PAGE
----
Later, the Cold War forced the UN into an operational hiatus for years, bogging down the Security Council with vetoes, 271 of which were cast in all, mostly by the Soviet Union (128) and the United States (83) on almost every issue of contention. Then, suddenly, in the early 1990s, the implosion of the Soviet empire thrust the UN back into active war zones. UN officials had high hopes for its potential impact, pinned on low budgets, completely inadequate operational capabilities, and coupled with leftover confusion from the Cold War; many still believed that the organization should, or even could, remain neutral in fights that pitted states against officially designated terrorist organizations.

We learned the hard way that the UN couldn’t thrive in such a role. The bombing of our UN Baghdad headquarters in 2003, which killed 22 people and wounded over 100, was one of many resulting tragedies of that attempt at neutrality. In an effort to show its independence from the US, and please its anti-War membership, the UN ordered all US protection of its compound withdrawn. The moment the building was unguarded it was rammed by a truck bomb. At the time, the Al Qaeda attack forced the UN out of Iraq almost completely.

Almost. The coffin of perceived failure was missing one nail. That came in the form of the “oil for food” program scandal, which I saw close up during my time at the United Nations Iraq Program. In this case, the wily Saddam had kept meticulous records of every kickback and every bribe transferred under the UN’s $74 billion “oil-for-food” program before he was knocked out of power. When an Iraqi newspaper then published it, a snowball of revelations built up to the biggest corruption scandal in the history of the United Nations, nearly forcing then Secretary-General Kofi Annan’s resignation and casting what he called a “dark cloud” over the UN. Various polls showed a majority of Americans losing trust in the organization after that.

Iraq was a sort of perma-crisis that became a lightning rod for disputes at the UN, spanning the entire era between the end of the Cold War and the onset of the ‘war on terror.’ And today, Iraq leaves us once again with security and humanitarian conundrum for which, sadly, the UN does not have all the solutions. But it’s got food, and tents and sanitation kits, and regional conflicts still provide plenty of takers for those.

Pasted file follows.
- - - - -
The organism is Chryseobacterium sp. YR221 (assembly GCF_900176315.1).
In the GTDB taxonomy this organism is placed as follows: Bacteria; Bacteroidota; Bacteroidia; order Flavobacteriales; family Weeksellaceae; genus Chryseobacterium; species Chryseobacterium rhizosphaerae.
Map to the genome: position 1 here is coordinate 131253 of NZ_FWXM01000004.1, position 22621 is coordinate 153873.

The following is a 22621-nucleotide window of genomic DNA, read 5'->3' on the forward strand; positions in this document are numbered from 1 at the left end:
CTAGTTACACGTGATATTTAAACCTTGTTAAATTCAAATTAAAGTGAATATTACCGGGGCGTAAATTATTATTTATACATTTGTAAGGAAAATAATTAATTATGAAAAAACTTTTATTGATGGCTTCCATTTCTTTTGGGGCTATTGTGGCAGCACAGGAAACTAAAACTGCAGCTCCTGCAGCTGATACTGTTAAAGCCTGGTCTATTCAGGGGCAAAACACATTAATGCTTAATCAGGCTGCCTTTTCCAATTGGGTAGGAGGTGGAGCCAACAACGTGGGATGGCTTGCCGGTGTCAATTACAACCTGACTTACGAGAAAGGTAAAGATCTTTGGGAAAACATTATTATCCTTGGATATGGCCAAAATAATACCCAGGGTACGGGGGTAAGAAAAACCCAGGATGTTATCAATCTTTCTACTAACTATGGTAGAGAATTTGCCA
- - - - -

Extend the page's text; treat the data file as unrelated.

And here’s where we wade into uncharted territory – illuminating where, and when, the UN is actually effective. In recent weeks, as battles raged between the Islamic State and just about every minority of North-Eastern Iraq (of which only the Kurds were equipped, physically and culturally, to defend themselves) the UN was in a position to take the lead in quickly delivering aid and shelter to the refugees pouring out of Yazidi and Christian towns overrun by the new desert pirates that roam these parts waving black flags and threatening beheadings galore on all “apostates.”

At one point, I helped coordinate the activities of nine UN agencies, and saw that only a few branches of the gigantic bureaucratic octopus tended to perform well with money: The World Food Program, UNICEF, and UNHCR (which has done an incredible job taking in nearly three million refugees from Syria’s civil war to date) are top performers, and their role in assisting civilians in the aftermath of any fight against terror in the Middle East or Africa cannot be dismissed. Add to the equation occasional natural disasters, like tsunamis or earthquakes, or epidemics like Ebola and the question soon changes from whether or not we “need” the UN to how best we can “make use” of it. The UN’s pre-existing aid infrastructure is a net time saver, once crisis calls on bureaucrats to stop picking their noses and earn their salaries.

The UN system helps share the burden of intervention more widely among its members. Western democracies have domestic voters to account to, and these voters don’t want their own taxes to pay for every aspect of global security. So, short of offering the perfect alliance as a whole, the UN offers conduits to raise funds for critical assistance.

As an organization designed “to save humanity from the scourge of war” the UN has, of course, come up short. But let us not forget that the states that have slapped this organization with an impossible brief to begin are the same that often design its missions with unrealistic expectations and withhold the resources needed to let the UN do a good job. In the case of Ukraine, for example, the UN Security Council is blocked by Russia’s power of veto.

Looking back, however, at the first blueprint offered for an organization that might be capable of actually maintaining world piece, (Immanuel Kant’s treatise “On Perpetual Peace”) we are reminded that, right from the outset, Kant never set his hopes so high as to expect dictators to play a helpful role in spreading peace. In Kant’s humble opinion, only states that functioned democratically as republics, accountable to their own populations, could reliably maintain peace among themselves.

Kant advised that the only solution was for democracies to form temporary alliances to face down their common enemies. And that is as much as we can expect our elected leaders to do, using the UN as an umbrella organization when possible, and acting outside of it when universal agreement on the nature of good and evil escapes our global community.

Michael Soussan, a former UN humanitarian worker and Adjunct assistant professor at New York University’s Center for Global Affairs, is the author of the classic satirical memoir “Backstabbing for Beginners: My Crash Course in International Diplomacy” (Nation Books), which is being adapted to feature film. A media consultant, he is a partner at This article originally appeared on The Weekly Wonk.